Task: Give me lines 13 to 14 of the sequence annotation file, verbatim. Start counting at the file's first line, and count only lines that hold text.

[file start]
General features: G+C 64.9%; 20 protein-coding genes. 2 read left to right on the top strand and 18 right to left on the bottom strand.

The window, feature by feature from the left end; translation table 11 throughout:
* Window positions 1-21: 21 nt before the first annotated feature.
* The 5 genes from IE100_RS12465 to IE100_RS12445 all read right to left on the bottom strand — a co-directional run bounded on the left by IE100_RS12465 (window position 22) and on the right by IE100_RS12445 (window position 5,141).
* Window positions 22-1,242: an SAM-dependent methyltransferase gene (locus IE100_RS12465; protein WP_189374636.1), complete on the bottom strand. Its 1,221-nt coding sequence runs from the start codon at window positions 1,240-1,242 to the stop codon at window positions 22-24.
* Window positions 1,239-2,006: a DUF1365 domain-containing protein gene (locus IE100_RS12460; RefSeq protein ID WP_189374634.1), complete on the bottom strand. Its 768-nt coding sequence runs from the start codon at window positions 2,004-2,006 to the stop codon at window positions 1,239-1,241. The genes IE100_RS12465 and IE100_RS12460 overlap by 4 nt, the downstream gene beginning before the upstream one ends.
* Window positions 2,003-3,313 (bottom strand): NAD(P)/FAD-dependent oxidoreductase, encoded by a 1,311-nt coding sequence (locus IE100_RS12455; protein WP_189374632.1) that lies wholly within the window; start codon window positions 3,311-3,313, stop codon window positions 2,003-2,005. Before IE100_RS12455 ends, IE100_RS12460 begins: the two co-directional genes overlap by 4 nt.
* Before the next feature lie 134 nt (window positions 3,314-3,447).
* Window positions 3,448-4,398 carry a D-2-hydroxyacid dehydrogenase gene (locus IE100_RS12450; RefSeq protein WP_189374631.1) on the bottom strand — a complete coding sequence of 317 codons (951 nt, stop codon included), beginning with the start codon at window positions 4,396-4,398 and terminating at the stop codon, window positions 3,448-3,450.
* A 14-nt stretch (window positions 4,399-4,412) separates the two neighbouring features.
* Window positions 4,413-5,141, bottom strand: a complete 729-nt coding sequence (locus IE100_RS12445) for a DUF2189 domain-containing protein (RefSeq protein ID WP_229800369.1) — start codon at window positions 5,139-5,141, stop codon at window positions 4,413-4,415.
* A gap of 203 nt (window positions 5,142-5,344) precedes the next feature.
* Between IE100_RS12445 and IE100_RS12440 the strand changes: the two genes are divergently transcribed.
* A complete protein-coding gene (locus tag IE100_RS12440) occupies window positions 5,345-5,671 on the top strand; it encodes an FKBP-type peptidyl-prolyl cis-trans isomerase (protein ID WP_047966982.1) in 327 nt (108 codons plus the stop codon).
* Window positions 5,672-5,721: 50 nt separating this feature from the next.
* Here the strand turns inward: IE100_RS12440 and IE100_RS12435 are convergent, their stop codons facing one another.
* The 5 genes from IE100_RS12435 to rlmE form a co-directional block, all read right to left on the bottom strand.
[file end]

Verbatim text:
* Between IE100_RS12445 and IE100_RS12440 the strand changes: the two genes are divergently transcribed.
* A complete protein-coding gene (locus tag IE100_RS12440) occupies window positions 5,345-5,671 on the top strand; it encodes an FKBP-type peptidyl-prolyl cis-trans isomerase (protein ID WP_047966982.1) in 327 nt (108 codons plus the stop codon).